Ishita Sharma


It’s that time of the year when stress is at its peak and panic mode sets in. Well exam time is indeed a testing period in the lives of all students. With the DU kids getting set for the end-semester exams, here’s a list of a few things that you can do to let go off that stress and give in your best for your prep.

1. Daydream:

Take two minutes to fantasize about all of your summer plans. Take a break to think about the probable things you could do once the exams are over and done.

2. Let  it out:


Take out 5 minutes to just scream or laugh like a maniac. Scientific studies show that this releases the stress inside and helps you maintain your cool. Just make sure you don’t try this in a library or reference section.

3. Step outside:


Step out in the fresh air and just take a walk with your earphones on. Listen to your exam playlist and relax for a while.

4. Try new things:


Give yourself a break by trying out something new. Be it a new dish or a new place to wander. Give yourself the required ‘me’ time.

5. Phone a buddy:


Give your mom, BFF, or whoever else can make you laugh a quick phone call. It’s a simple and pleasant distraction — just don’t chat for too long!

6. Catch up on web articles:


If nothing works, web (and we) can always help. Catch up on the interesting web articles (or DU Beat articles) you witness fleeting on your timeline which you probably missed in the year. That’ll surely pep you up.

 Picture credits: Tumblr

Ishita Sharma

[email protected]



New year is here. This annual last call on the year is an over-hyped, played out, and absurdly expensive formality disguised as a good time. It’ll likely end in tears, a shattered iPhone screen, and a haymaker to the face, yet still millions celebrate New Year as a new beginning. The highly overrated festivity has enough reasons to become quieter. Here are a few:

  1. It’s a costly celebration at a time, burning a hole in your pockets:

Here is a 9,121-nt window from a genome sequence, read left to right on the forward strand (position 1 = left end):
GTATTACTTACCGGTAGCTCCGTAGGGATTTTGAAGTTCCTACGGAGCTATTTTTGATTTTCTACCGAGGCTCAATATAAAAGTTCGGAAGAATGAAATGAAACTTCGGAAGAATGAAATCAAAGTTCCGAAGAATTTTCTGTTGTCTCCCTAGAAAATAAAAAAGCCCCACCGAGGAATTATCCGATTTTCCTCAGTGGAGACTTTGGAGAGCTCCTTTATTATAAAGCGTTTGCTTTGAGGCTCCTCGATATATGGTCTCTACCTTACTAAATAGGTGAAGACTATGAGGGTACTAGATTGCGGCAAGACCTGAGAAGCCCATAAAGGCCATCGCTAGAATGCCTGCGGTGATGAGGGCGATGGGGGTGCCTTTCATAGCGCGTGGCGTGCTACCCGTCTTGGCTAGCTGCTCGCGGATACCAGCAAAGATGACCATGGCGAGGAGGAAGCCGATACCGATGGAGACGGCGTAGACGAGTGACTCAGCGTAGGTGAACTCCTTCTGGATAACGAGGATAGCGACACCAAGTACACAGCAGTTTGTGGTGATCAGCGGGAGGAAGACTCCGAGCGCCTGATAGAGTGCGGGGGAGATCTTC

With more champagne bubbles coursing through your veins than white blood cells, you’ll likely bottom out your checking account. That kind of YOLO notions can have serious consequences, particularly when it’s done the night before your rent is due.

2.     You’re setting yourself up for disappointment:
Scientific studies reveal when you make plans for a night and set standards for it, it doesn’t turn out how you                want it to and you end up dissatisfied for no reason. You expect things to happen that realistically will not.                    Bottom line, nights are better off unplanned. Rule of thumb: Set the standard low, chances are your night will              exceed your expectations.

3.     It’s just a 10-second countdown:
No holiday requires as much planning and hoopla as New Year’s Eve, but it’s all for a 10 second countdown and           a stupid ball drop. For other holidays, you get presents, a feast, or tons of sweets and candy. But, New Year’s Eve         is just a costly, sloppy mishmash of d-bags and vomit-soaked toilet seats.

New Year is highly overrated with the resolutions and promises. But does one have it hype so much? Food for thought? But hey, Happy New Year 2016.


Featured Image Credits:

Ishita Sharma
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It’s the third year of college, with the last few days left. It’s the time when you are flooded with questions like, “So what are you doing after college” or “Placements ho gayi”?  Days fly by and you still can’t seem to find  an answer to such questions.

This is how college life goes. You enter first year, with ideas afresh and goals set. Second year comes with rejections, low marks and assignment deadlines. By third year, all you care about is getting your favourite spot in the canteen or in deciding how to maximize your enjoyment constraint to the attendance limits.

College, college, college. Where did these three years go? Did it go in practicing in ECA for the upcoming college fests? Did it go in deciding how to study ‘smartly’ for the exam? Did it go in waiting for magi in the Nescafe rush? Did it go in waiting for maggi to come back? Did it go in helping a friend get over a bad break-up? Did it go in the DUSU election buzz? Did it go in planning late night parties in Hauz Khas or did it go in deciding where to buy booze from? Did it go in copying assignments or running behind teachers for attendance woes? College happened and all of this happened too.

It’s strange how everything seems to have ended so fast. It still feels like 2013 when all of us were busy checking cut-offs, rushing to Delhi, standing in those long queues for submitting the fees. It still feels like yesterday when adjusting in a new city and environment seemed like the toughest task ever. It still feels like the time when managing your own budget made you seem like an adult.

There’s a lot of nostalgia but you are forced to look forward. To decide what to do,  where and why to go.  Take a step back before you get a panic attack. Everything will be fine like it always was. You’ve got to decide your future but you don’t have to lose your mind. Didn’t your favourite actor AKA SRK once say, “Picture abhi baaki hai mere dost.”  You are still left to do wonders which you will. You just have to be a little more organized.  And hey, in these last few days, enjoy a little more. Laugh a little harder because soon this would be history.